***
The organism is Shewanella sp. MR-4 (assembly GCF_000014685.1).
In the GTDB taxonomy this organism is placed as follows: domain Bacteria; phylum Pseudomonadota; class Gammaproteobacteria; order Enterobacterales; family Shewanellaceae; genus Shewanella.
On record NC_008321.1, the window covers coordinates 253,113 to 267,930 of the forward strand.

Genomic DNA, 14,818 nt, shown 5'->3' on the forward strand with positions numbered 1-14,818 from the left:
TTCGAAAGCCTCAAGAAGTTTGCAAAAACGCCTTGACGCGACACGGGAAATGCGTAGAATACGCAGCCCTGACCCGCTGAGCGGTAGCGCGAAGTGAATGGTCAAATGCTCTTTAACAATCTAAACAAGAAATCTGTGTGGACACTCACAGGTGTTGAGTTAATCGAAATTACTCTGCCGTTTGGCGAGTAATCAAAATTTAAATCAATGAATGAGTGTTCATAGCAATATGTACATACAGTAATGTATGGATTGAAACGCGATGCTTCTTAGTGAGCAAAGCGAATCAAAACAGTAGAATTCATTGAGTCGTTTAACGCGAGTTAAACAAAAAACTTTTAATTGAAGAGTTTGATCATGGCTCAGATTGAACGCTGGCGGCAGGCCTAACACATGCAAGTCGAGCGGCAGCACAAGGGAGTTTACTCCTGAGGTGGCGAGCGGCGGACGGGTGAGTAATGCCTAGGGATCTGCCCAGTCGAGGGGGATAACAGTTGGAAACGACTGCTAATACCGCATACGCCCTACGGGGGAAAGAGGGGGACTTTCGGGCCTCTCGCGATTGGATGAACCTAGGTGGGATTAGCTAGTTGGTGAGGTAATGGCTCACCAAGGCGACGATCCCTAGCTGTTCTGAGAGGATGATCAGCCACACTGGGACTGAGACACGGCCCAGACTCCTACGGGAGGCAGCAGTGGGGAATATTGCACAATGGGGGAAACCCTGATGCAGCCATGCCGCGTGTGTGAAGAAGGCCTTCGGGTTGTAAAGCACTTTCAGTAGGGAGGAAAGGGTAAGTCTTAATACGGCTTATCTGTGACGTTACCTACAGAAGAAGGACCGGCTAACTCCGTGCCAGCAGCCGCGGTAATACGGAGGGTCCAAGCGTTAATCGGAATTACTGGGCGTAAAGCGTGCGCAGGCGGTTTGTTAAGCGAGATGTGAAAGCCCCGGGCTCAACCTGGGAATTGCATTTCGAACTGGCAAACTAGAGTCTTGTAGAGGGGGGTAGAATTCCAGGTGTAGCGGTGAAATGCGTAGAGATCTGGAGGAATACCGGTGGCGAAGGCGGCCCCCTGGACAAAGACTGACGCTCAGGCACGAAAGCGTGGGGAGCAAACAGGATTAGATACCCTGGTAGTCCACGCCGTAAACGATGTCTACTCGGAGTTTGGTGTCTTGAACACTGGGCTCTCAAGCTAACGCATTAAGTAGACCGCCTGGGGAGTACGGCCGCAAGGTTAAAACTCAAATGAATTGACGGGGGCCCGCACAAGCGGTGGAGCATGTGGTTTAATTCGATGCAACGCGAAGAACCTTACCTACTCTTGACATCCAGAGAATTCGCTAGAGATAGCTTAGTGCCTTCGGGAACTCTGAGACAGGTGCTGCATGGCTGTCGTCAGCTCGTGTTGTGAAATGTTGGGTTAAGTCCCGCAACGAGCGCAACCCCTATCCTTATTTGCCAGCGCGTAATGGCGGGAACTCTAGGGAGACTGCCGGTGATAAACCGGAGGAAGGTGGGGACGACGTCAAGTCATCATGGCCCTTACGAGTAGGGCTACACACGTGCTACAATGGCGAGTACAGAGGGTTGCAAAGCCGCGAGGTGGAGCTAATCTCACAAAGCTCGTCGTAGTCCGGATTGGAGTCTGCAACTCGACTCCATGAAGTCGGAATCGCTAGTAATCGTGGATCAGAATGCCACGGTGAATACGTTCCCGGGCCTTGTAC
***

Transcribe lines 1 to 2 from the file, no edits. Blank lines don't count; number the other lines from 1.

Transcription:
The organism is Shewanella sp. MR-4 (assembly GCF_000014685.1).
In the GTDB taxonomy this organism is placed as follows: domain Bacteria; phylum Pseudomonadota; class Gammaproteobacteria; order Enterobacterales; family Shewanellaceae; genus Shewanella.